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American family moving to UK - making friends and transitions

(49 Posts)
rosemc Sun 03-Apr-16 07:27:55

My husband's company is transferring him to London, so we all (daughters 9 and 7 and a dog) are moving from Boston. We're looking at Dulrich and Sutton. I'm feeling intimidated by the transition and I've read that British and American cultural differences are more significant than one would think. It's important to me Are there meetup groups like there are in the US by interest? Any advice on making friends and how to mitigate cultural differences? I play soccer (football?) with a fun women's league, hiking, and writing groups if anyone has specific recommendations. Thanks in advance.

Greta28 Sun 03-Apr-16 07:33:00

You'll be fine. Every time you get nervous, just think that the biggest barrier (language), isn't there smile The fact that you speak the same language makes everything so, so much easier.

Will you be working in the uk?

EmpressOfTheSevenOceans Sun 03-Apr-16 07:39:15

Plenty of walking groups around South London & some beautiful areas to walk in.

There's also an amateur women's football league you could look at?

wispaxmas Sun 03-Apr-16 07:48:09

Hiya! I'm a Canadian in SE London - it's a great place to live! As for groups I'm sure you will find local groups, and having a dog is one of the easiest ways of meeting people aside from having children. I've met so many local people when out walking my dog! I'm not local to Dulwich or Sutton, so I don't know the walking areas around there, but ask anyone when you're out walking and I'm sure you'll find them really helpful. Dog owners tend to be friendly types, I've found.

I was a student when I moved here, and my husband, daughter, and dog all came along afterwards, so I never did the search for family friends or the like, but I've found Facebook to be a good place to find some local groups, too. We moved to Paris for 8 months and I met other mums through an expat group, which made living there so much easier and less isolating!

rosemc Sun 03-Apr-16 07:48:33

I run a fairly successful photography business here in Boston, but that's not something easy to start over with in a new country. That's been one of the most difficult things to give up, but the position my husband is up for is a great one.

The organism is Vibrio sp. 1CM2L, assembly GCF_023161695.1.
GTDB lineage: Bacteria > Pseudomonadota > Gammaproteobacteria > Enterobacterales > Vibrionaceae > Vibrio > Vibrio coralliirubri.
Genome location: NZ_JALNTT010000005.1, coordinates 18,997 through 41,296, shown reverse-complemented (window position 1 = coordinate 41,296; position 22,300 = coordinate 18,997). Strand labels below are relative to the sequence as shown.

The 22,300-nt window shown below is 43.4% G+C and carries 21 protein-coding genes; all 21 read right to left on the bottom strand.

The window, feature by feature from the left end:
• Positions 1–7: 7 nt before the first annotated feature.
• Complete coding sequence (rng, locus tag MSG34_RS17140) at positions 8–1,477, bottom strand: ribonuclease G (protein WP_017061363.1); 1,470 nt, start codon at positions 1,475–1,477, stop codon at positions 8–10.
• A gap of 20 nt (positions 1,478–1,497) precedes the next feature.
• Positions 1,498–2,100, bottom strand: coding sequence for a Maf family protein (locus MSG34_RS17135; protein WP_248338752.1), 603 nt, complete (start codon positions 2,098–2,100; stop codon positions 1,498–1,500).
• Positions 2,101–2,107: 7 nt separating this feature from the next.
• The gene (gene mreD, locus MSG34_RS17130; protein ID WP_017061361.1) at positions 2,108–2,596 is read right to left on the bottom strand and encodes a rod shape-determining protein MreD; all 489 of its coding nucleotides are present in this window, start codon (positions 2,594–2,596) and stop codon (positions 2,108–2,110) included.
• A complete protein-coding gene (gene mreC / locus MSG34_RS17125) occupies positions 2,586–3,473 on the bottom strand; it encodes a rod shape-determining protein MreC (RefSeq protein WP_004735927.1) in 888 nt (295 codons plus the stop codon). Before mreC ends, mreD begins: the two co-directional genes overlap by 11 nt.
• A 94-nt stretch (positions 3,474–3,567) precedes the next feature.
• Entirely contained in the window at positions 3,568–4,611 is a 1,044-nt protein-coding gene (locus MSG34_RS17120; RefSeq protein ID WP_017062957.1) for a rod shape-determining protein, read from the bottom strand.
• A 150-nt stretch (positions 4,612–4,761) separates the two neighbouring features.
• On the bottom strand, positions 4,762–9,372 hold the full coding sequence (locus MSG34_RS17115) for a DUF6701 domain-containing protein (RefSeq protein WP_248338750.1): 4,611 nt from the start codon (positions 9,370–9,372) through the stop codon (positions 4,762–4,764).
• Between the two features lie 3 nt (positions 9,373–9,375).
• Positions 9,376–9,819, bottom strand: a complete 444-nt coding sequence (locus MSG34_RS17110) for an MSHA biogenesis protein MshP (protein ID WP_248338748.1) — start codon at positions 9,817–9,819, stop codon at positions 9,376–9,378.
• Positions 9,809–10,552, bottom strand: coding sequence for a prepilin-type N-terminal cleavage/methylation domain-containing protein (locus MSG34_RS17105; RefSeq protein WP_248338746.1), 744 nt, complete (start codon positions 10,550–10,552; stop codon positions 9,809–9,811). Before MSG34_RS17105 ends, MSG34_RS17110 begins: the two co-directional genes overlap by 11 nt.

Thank you for the soccer/football info!

AntsMarching Sun 03-Apr-16 07:50:12

I made the move 10 years ago. It is tough and the differences were much greater than I expected. I'm from the south (NC), and found British people very hard to crack. It seems like they don't let you in the way Americans do. It's taken a long time to not feel like an outsider.

You will be fine, but I think it's wise to recognise up front that it's a completely different culture. Also, there are American groups you can join. There's a group on Facebook called Americans in London, good place to find expats near you.

Toomanycats99 Sun 03-Apr-16 07:50:35

We live just a couple of miles from Sutton. There are lots of local fb groups. There's a 'whats on in' for several of the local areas (Banstead / Sutton / Carshalton / Wallington) Also a carshalton mums group which is great for asking questions and finding out stuff that's going on. I saw you had posted on the education boards as well and a word of warning - Sutton schools are great but many are quite over subscribed.

Paffle Sun 03-Apr-16 07:53:19

Hi. I'm in Dulwich area although my kids are younger than yours and I have no different hobbies. But shout if you want to talk. Can you PM each other on these boards?

EmpressOfTheSevenOceans Sun 03-Apr-16 08:12:16

It might be worth running through some of the language differences with your DDs before you get here - words like pants, fanny & bum that could cause definite embarrassment in the wrong ways.

EmpressOfTheSevenOceans Sun 03-Apr-16 08:12:47

Sorry, if used in the wrong ways.

QueenandKingMum Sun 03-Apr-16 09:08:16

I'm from an hour north of Boston, have been here 12 years now. I'm in east Kent but there's some great expat groups on FB, PM if you'd like details!

KaraKaraKodi Sun 03-Apr-16 12:01:23

One big cultural difference is the relationship with alcohol.

It's pretty common for people in the UK to "go for a drink" as a way of social bonding. Office workers will often "go for a swift one" or "a quick pint" with colleagues after work in groups - even if they are married. It's normal and just part of socialising.

In the USA generally an invitation to drink alcohol (or going to bar/pubs for purpose of drinking) is the equivalent of asking someone on a date. Alcohol consumption is for single people and groups of single people. In the USA, married people don't generally go out in groups to bars or pubs with colleagues. Here it is very different. Alcohol does not automatically = trawling for sex.